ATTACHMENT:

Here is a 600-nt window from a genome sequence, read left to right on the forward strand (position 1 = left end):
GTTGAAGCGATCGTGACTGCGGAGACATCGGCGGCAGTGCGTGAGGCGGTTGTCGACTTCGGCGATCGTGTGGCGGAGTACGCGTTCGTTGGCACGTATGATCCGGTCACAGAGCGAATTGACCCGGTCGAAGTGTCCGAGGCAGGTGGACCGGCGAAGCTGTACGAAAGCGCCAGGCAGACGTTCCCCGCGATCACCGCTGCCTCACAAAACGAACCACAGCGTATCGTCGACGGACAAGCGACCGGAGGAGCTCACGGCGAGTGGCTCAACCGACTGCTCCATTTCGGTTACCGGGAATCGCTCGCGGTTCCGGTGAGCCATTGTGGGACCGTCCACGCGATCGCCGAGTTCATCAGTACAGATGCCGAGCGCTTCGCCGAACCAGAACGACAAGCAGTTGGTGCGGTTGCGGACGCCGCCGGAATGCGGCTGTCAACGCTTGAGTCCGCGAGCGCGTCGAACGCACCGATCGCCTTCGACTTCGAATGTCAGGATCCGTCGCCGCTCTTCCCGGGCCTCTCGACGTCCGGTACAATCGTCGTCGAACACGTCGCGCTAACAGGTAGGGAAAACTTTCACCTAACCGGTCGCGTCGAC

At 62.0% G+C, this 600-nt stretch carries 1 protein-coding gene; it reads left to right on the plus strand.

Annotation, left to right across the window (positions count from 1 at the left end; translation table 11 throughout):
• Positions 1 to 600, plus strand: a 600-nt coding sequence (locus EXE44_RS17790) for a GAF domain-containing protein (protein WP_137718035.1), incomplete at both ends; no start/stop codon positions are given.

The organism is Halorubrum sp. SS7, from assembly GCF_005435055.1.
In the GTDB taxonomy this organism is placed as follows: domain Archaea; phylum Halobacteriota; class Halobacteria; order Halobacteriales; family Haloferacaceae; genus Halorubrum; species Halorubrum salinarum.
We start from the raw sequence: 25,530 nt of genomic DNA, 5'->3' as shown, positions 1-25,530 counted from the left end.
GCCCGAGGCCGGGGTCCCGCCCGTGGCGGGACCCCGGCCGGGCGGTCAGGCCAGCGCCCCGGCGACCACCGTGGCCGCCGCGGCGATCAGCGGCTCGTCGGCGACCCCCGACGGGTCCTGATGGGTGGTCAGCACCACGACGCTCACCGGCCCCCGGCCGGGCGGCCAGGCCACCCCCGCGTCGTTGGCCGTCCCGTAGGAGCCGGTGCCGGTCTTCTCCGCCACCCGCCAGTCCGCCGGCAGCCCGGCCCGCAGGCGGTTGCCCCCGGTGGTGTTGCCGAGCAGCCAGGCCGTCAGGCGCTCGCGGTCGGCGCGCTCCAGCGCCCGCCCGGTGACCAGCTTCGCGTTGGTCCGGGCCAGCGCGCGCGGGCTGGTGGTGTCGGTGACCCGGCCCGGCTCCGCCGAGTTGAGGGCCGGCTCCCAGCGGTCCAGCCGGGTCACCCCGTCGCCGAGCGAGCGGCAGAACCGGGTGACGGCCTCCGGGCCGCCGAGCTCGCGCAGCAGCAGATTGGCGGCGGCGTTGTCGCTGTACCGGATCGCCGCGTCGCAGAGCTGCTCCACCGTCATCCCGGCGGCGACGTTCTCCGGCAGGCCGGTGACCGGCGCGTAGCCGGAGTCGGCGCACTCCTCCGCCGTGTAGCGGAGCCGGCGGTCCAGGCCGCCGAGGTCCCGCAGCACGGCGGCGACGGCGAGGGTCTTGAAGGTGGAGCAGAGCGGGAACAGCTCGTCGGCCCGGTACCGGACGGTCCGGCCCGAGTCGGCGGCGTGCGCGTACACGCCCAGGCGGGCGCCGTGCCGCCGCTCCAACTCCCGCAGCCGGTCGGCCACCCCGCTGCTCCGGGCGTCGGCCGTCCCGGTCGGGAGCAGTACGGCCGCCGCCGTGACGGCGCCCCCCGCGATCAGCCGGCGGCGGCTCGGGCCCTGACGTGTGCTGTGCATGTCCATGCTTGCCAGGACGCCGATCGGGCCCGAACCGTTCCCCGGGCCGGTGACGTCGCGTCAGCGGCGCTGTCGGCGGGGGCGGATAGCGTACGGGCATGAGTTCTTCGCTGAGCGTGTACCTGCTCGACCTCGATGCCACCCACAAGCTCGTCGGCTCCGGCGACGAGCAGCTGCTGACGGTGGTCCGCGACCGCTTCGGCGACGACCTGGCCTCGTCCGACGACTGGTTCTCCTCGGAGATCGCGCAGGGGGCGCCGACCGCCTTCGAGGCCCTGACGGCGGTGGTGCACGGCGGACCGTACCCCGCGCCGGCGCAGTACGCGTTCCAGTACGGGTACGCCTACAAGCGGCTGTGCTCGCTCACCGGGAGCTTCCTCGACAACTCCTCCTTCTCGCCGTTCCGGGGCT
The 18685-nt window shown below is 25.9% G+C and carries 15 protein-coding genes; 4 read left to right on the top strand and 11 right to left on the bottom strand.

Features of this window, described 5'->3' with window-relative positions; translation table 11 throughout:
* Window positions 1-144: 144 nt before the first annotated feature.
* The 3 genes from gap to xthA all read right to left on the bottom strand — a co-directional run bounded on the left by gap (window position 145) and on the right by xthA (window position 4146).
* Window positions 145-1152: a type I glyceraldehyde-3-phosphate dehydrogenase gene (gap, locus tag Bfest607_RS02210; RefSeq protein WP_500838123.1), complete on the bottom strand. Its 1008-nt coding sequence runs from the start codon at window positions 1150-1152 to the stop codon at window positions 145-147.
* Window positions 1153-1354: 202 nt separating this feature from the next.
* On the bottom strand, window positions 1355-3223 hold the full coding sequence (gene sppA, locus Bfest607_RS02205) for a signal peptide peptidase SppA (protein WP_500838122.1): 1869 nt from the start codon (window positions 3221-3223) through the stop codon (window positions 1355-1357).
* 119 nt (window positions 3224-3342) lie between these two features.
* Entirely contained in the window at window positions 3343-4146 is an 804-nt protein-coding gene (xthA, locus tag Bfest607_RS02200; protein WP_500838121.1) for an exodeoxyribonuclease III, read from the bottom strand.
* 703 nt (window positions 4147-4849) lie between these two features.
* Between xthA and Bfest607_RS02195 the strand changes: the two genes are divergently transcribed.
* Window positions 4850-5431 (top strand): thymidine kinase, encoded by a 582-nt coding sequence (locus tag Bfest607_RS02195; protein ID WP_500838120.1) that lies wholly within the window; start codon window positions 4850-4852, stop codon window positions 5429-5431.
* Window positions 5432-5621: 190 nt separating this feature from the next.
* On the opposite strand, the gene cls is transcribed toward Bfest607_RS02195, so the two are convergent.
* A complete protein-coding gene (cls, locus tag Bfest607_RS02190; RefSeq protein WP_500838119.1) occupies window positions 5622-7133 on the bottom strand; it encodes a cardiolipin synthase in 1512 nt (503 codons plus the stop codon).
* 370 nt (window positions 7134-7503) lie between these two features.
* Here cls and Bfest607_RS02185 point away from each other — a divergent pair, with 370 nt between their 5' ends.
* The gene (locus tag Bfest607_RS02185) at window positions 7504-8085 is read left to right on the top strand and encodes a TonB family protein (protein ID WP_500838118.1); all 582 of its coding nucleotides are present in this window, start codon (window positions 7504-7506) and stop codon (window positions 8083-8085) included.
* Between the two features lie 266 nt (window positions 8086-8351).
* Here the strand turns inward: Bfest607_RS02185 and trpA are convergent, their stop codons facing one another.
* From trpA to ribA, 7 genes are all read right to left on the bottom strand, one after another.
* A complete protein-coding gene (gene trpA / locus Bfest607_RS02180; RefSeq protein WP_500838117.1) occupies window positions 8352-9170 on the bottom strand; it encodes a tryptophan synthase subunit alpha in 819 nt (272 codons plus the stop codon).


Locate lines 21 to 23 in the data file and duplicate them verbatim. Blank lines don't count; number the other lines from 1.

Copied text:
* Window positions 4850-5431 (top strand): thymidine kinase, encoded by a 582-nt coding sequence (locus tag Bfest607_RS02195; protein ID WP_500838120.1) that lies wholly within the window; start codon window positions 4850-4852, stop codon window positions 5429-5431.
* Window positions 5432-5621: 190 nt separating this feature from the next.
* On the opposite strand, the gene cls is transcribed toward Bfest607_RS02195, so the two are convergent.